The core mission of the Los Angeles County Department of Public Health (DPH) is to protect the health and well-being of Angelenos. During the COVID-19 pandemic, this charge has become even more critical. DPH recognized that a strong underlying reportable disease surveillance system was key to ensuring timely and accurate data for decision-making. Information is essential for key public health functions, including monitoring disease trends, assessing risk factors, detecting and managing outbreaks, informing public health actions and policies, prioritizing resources, communicating to the public, and conducting clinical and policy research. Recognizing the critical importance of information, FUSE Executive Fellow Jennifer Hobart worked with the Division of Communicable Disease Control and Prevention to develop a comprehensive strategic plan to transition the Department’s current disparate surveillance programs into a unified reportable disease surveillance system.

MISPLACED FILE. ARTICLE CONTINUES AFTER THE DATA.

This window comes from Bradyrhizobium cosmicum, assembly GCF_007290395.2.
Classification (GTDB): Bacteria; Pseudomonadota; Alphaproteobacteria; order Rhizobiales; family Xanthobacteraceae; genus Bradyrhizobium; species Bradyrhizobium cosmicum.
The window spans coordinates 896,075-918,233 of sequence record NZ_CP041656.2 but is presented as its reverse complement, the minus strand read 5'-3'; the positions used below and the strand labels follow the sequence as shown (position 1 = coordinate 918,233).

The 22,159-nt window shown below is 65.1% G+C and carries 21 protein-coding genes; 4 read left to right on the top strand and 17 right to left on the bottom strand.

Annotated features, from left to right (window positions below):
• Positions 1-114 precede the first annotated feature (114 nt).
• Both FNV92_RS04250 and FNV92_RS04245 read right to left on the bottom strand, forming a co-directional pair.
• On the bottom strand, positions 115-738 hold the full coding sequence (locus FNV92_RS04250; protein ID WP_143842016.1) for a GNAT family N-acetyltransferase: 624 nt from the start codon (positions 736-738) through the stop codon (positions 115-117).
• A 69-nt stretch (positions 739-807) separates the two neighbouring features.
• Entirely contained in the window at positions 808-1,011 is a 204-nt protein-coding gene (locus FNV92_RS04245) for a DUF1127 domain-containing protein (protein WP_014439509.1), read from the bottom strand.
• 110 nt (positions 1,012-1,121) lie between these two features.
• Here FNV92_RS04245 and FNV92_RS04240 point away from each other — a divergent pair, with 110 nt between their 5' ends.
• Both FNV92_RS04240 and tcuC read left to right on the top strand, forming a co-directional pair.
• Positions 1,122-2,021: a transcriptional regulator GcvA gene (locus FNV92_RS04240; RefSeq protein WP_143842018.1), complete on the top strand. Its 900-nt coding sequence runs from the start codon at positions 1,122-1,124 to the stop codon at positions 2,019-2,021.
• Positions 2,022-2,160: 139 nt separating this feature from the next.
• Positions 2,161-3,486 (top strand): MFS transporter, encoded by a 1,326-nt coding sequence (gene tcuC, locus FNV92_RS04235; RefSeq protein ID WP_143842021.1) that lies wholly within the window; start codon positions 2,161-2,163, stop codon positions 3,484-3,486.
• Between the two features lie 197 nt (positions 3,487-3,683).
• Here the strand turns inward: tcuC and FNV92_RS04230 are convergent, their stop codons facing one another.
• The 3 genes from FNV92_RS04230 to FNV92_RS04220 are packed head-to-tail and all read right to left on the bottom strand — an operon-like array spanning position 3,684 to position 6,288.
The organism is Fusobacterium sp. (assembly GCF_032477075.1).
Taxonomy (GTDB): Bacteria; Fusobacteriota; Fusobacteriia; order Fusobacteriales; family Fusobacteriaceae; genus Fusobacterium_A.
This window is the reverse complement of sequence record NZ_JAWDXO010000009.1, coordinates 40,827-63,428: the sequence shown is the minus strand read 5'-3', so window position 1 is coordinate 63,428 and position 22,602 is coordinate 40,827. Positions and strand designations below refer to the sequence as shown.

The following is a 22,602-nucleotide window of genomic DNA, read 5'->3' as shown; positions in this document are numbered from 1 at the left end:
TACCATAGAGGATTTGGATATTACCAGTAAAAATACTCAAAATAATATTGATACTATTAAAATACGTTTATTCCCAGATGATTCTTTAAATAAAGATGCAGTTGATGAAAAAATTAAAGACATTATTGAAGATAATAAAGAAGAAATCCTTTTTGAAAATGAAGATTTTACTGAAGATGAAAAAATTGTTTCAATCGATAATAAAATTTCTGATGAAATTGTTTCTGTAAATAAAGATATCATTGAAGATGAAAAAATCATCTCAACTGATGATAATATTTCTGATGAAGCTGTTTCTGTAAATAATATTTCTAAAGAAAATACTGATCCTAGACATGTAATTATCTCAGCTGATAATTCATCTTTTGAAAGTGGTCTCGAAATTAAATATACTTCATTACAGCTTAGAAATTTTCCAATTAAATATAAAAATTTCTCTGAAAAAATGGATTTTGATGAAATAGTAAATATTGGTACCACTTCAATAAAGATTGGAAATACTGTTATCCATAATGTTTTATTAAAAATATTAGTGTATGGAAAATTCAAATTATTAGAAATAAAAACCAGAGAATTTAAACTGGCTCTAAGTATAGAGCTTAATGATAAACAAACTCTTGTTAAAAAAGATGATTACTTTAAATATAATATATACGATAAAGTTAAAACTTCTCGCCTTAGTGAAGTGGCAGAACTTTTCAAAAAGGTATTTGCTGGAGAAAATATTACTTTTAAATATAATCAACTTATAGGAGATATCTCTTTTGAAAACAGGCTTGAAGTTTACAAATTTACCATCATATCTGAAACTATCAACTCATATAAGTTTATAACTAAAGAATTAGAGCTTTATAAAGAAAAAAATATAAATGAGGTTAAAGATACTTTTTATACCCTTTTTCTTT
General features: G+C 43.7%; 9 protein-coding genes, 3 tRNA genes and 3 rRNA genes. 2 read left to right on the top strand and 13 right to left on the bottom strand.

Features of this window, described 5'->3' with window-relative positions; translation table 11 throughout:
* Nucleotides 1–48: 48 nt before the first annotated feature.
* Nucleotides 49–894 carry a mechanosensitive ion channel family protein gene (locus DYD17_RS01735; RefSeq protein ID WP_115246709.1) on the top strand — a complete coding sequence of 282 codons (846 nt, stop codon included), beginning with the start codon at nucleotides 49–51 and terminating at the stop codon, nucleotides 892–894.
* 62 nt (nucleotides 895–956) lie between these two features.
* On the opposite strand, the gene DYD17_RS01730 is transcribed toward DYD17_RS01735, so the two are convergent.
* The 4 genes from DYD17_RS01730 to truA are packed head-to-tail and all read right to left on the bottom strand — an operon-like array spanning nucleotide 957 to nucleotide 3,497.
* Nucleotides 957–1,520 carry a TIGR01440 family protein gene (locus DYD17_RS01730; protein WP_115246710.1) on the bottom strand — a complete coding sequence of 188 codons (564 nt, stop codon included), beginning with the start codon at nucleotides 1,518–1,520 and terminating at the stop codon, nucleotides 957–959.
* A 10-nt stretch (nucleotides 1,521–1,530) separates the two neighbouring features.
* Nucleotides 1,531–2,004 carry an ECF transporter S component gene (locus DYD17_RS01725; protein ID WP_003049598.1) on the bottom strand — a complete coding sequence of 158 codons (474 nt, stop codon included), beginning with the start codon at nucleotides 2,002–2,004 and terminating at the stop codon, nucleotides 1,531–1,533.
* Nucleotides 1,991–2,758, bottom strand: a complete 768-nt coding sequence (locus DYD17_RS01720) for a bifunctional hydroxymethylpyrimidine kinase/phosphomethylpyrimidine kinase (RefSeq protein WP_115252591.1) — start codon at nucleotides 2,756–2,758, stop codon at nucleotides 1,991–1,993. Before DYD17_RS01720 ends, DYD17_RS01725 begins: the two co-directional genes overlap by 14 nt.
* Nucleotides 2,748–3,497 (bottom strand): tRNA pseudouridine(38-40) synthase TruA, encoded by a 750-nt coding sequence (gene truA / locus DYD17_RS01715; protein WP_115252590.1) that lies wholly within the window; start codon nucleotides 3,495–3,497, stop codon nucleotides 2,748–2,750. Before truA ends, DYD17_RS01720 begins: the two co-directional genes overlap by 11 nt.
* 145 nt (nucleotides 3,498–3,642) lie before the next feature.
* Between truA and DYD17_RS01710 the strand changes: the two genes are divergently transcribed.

Jennifer conducted a current state assessment involving over 50 stakeholders and a gap analysis of ongoing surveillance programs across disease-specific teams. Afterwards, she developed an information management strategy and a roadmap for execution. She provided input on information-related activities, including workstreams sponsored by the Centers for Disease Control and Prevention’s (CDC) Data Modernization Initiative. Additionally, she supported the establishment of a Chief Data Officer position and funding for an information management function for five supporting positions, initiatives set in motion by Jennifer’s recommendations. By shifting from fragmented data processes to a more structured approach, DPH will be able to fully leverage information to prevent future pandemic-related health crises in the area and better protect the health and well-being of L.A. County residents and visitors.